The Kargil conflict

Print edition : November 10, 2001

A Ridge Too Far: War in the Kargil Heights by Amarinder Singh, 1999; Moti Bagh Palace, Patiala; pages 256, price not stated.

THE dirtiest trick the Vajpayee government played on the valiant officers and soldiers who died at Kargil was to make political capital out of their supreme sacrifice. Kargil would never have happened but for the negligence of this government, the incompetence of George Fernandes and the failure of our intelligence services. While Vajpayee was embracing Nawaz Sharif in Lahore, Pakistani troops had planted themselves in bunkers in Kargil. Jaswant Singh had described the Lahore Summit as a "defining moment in Indo-Pakistan relations". Three months later, we had the Kargil war.

Indira Gandhi signed the Simla Agreement in 1972. There was peace between India and Pakistan for 27 years. While stretching her hand of friendship, she did not lower her guard. Vajpayee did.

This thoroughly researched, well-documented book by a former soldier-turned-politician is a detailed and graphic account of the Kargil war and the valour of the 10 battalions that fought at Kargil in near-impossible conditions and brought victory to India.

The former Chief of the Army Staff, General V.P. Malik, in his Foreword says that we were caught by surprise and that "due to inadequate intelligence and poor surveillance at the local level, it took time for the initial fog of war to clear." Amarinder Singh has this to say of the lapses:

The Vajpayee government... was blissfully ignorant of the fact that Pakistan had begun its intrusion of the Kargil sector in the previous autumn. The Pakistani operation had, therefore, already been under way for no less than six months - a source of embarrassment that required covering up after the first realisation of what was afoot was revealed on 03 May 1999.

This absorbing and timely book is divided into four parts. Part One gives an overview of the history of conflict with Pakistan. Part Two describes the exceptionally hostile terrain on both sides of the Line of Control (LoC) and the way our soldiers adapted themselves to the terrain and climate and came out victorious. Part Three describes how the Army took time to ensure an adequate build-up before conducting offensive operations and the actual conduct of battle. The final part records the heroic battles fought by the 10 battalions.

We all remember Tiger Hill. The author writes: "No praise is high enough for the stoic way in which the soldiers bore the stress and discomfort of life on the mountainsides. That 8 Sikh should have maintained a siege of three sides on Tiger Hill from 21 May to 03 July, and then fought so gallantly when the time came for that formidable feature to be assaulted must surely be one of the highlights of their proud record." Young jawans and officers unafraid of death died standing on their feet or attacking the enemy running. They defied ice, wind, rough terrain and mountain. A particular hazard was high altitude pulmonary oedema. Normally three months are needed for acclimatisation. No three months were available for them at Kargil. Yet our valiant men fought and won.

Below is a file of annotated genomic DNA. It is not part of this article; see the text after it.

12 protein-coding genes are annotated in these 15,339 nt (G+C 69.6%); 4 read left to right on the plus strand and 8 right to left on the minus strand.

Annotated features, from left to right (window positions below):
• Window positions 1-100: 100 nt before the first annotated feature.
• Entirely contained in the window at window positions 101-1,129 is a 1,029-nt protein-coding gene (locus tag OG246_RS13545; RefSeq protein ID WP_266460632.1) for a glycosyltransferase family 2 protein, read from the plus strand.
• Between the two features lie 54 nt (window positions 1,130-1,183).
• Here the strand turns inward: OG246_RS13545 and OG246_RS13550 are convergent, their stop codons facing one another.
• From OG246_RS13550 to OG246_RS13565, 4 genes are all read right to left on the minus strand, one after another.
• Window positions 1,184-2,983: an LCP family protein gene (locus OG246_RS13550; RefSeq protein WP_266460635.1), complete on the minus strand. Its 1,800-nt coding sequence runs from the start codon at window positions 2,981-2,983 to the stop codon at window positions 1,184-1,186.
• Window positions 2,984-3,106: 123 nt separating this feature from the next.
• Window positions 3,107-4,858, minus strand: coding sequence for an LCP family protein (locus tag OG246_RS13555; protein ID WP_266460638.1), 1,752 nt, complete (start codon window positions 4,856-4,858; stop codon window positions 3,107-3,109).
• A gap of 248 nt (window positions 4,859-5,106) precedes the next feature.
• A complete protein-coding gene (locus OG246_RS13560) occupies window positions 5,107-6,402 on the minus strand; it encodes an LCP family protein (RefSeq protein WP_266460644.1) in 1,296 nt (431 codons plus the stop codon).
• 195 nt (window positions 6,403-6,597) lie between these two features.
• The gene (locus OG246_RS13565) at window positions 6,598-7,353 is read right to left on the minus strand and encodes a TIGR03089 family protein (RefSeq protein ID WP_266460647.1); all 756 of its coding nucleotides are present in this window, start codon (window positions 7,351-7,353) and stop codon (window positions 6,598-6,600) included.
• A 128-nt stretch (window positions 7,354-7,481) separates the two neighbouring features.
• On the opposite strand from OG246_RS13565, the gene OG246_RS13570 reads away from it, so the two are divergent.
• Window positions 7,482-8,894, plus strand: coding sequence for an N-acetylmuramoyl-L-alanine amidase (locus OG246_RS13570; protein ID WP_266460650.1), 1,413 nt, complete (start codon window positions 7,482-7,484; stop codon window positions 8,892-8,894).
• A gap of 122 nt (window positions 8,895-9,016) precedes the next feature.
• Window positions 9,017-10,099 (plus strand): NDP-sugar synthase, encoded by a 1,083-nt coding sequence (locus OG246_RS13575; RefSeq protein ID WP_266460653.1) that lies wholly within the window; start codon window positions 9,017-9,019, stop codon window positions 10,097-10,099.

Amarinder Singh, thanks to Gen. V.P. Malik, was given every facility by the Army for writing this book. He visited the war theatre, met officers and men who had fought and families of those who had died defending India's sovereignty. He gives exact details of Indian and Pakistani casualties. He gives a life sketch of General Pervez Musharraf, who is the real culprit - he masterminded the Kargil misadventure. The Pakistani General made a major misjudgment. Pakistan thought that its possession of nuclear weapons would deter India from making any large-scale counter-moves across the LoC. Neither country can use nuclear weapons, unless a mad mullah takes over the government of Pakistan.

The biggest lapse was intelligence failure. The author quotes from the report of the Kargil Review Committee:

The Review Committee has before it overwhelming evidence that the armed intrusion into the Kargil Sector came as a complete and total surprise to the Indian Government, the Army and the J&K Government and its agencies.

Not a happy state of affairs at all. The alarming thing is that we do not know if the recommendations of the Kargil Review Committee will be implemented. A White Paper on Security promised by the Home Minister (if I remember correctly) is yet to see the light of day. A thorough revamping and re-organisation of our intelligence set-up is required. All that the Central Bureau of Investigation can do is to implicate falsely Madhavrao Scindia, Balram Jakhar, N.D. Tiwari, Arjun Singh, P. Shiv Shankar, Motilal Vora, Natwar Singh and L.P. Sahi in the hawala case. It should be doing serious intelligence work and not appoint unsuitable persons to head these organisations of vital national importance.

This book deserves to be read, both by our military establishment and our ever-alert mediapersons and all officers of the Indian Administrative Service and the Indian Police Service. This book has kept up the high standard set by the author in his earlier book, Lest We Forget.

A letter from the Editor


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